Vápenice (Czech pronunciation: [ˈvaːpɛɲɪtsɛ]) is a natural monument south-east of the village of Slatinky in the Prostějov District of the Czech Republic. It is a part of the nature park Velký Kosíř. The area is administered by the Nature Conservation Agency of the Czech Republic (Agentura ochrany přírody a krajiny České republiky).Bedrock of Vápenice consists of Devonian dolomites and the Lažánky limestone, which are partly covered by Badenian (mid-Miocene) calcareous clays and sands. This is the reason why the area has become an enclave of lime-tolerant (calciphile) vegetation.The locality is protected because of the rare plant community, especially hot dry (xerothermic) grasslands, growing on terrain bumps, which are remnants of former minor limestone quarries (which gave the place its Czech name Vápenice). Beside them there used to be a number of little fields and pastures for livestock. Some of the balks which used to separate the fields are preserved and help to prevent erosion. There are also some residues of orchards in the northern part of the area.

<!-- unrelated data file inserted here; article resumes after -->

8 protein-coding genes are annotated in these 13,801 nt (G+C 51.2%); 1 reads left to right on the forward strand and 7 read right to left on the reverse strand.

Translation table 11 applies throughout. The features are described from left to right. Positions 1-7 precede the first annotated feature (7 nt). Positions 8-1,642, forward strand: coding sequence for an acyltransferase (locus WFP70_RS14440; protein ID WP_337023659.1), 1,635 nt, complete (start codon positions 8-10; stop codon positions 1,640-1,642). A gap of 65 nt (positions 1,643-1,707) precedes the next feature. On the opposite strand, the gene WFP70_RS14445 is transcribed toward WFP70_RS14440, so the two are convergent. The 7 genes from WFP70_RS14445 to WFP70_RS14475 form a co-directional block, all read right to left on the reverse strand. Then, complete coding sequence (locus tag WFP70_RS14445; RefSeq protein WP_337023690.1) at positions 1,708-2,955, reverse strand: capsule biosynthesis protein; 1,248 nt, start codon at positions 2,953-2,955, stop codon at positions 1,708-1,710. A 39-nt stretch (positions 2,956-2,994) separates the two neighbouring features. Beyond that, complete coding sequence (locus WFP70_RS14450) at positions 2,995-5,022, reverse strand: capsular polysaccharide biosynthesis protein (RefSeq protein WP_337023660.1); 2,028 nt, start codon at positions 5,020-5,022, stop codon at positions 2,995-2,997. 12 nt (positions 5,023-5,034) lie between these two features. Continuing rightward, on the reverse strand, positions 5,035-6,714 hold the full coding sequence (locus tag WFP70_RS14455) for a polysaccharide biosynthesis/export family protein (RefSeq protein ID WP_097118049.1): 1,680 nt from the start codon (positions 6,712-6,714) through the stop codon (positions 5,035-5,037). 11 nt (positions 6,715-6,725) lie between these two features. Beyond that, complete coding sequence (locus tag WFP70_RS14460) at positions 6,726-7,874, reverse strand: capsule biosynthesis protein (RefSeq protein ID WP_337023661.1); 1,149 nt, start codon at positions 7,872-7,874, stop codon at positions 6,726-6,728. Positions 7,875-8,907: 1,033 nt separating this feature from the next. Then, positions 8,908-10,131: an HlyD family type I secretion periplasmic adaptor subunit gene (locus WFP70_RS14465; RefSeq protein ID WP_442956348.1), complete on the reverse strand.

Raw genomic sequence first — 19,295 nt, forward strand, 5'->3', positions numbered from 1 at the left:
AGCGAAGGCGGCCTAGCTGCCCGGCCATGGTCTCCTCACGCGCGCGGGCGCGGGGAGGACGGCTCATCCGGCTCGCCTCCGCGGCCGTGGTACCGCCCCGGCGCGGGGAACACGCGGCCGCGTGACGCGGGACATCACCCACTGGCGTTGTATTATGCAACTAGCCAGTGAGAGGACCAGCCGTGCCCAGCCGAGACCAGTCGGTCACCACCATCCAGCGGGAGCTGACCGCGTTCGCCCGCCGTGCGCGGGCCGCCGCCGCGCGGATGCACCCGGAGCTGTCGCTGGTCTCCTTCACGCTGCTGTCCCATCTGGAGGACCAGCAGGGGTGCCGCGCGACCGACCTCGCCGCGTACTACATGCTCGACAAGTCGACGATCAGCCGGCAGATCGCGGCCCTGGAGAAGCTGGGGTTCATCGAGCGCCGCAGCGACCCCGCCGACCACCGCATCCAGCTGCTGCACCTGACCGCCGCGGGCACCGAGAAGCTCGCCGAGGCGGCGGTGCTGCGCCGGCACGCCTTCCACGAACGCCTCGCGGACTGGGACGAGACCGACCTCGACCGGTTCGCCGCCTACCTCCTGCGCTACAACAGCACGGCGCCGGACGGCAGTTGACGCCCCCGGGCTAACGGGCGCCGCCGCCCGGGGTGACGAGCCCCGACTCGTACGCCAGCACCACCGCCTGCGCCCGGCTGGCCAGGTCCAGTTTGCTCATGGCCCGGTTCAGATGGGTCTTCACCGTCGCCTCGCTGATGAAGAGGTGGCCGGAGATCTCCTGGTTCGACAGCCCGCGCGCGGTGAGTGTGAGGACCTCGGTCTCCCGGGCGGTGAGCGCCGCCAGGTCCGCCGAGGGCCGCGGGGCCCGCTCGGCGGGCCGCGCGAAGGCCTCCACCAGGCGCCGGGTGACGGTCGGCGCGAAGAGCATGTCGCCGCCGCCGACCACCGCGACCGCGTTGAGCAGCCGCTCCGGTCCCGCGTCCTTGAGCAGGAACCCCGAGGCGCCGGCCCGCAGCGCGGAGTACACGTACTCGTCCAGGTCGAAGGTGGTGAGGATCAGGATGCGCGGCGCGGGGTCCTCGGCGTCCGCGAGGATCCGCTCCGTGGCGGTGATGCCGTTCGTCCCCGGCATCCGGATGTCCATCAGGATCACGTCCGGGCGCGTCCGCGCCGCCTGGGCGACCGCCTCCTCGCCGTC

Steppe-like vegetation grows here mostly. The place is also valued for one of the richest populations of greater anemone (Pulsatilla grandis) in Central Moravia; in the 2004 census 19,699 blooms were counted here. Other notable plants growing here are snowdrop anemone (Anemone sylvestris), European Michaelmas daisy (Aster amellus), sickle hare's ear (Bupleurum falcatum), Blue Sedge (Carex flacca), Downy-fruited Sedge (Carex tomentosa), Carex michelii, European dwarf cherry (Prunus fruticosa), Dorycnium herbaceum, field cow-wheat (Melampyrum arvense), spiny restharrow (Ononis spinosa), military orchid (Orchis militaris), knapweed broomrape (Orobanche elatior), Pilosella macrantha, Primula veris subsp. canescens, fragrant scabious (Scabiosa canescens) and Thesium dollineri. Bigger stones are covered by saxicolous lichens, which are an important indicator of the level of air pollution. The grasslands need to be maintained and shrubs of black locust (Robinia pseudacacia), common dogwood (Cornus sanguinea) and European privet (Ligustrum vulgare) have to be regularly removed here.Weed vegetation of the Caucalidion lappulae alliance can be found at the edges of some surrounding fields, including rare species summer pheasant's-eye (Adonis aestivalis), poorman's weatherglass (Anagallis foemina), Caucalis platycarpos, hare's ear mustard (Conringia orientalis), longleaf (Falcaria vulgaris) and Thymelaea passerina.Vápenice is also important from an entomological point of view. There live a number of insects dependent on the local shrub-steppe grasslands. Some of notable species which were observed here are for example European mantis (Mantis religiosa) and moth Jersey tiger (Euplagia quadripunctaria).The area of the locality is 0.19 km2 and it lies 250–300 metres above sea level. It has been protected as a natural monument of the Czech Republic since 1 November 1990, when its status was declared by the Regional Authority of the Olomouc Region (Krajský úřad Olomouckého kraje). The locality was also registered by the IUCN in the category IV (habitat management area) and together with other abandoned limestone quarries at the slopes of Velký Kosíř was included among the Natura 2000 sites under the name Kosíř – lomy (Kosíř – quarries), code CZ0714076. One of the reasons for listing it is that the locality is valued as an important orchid site.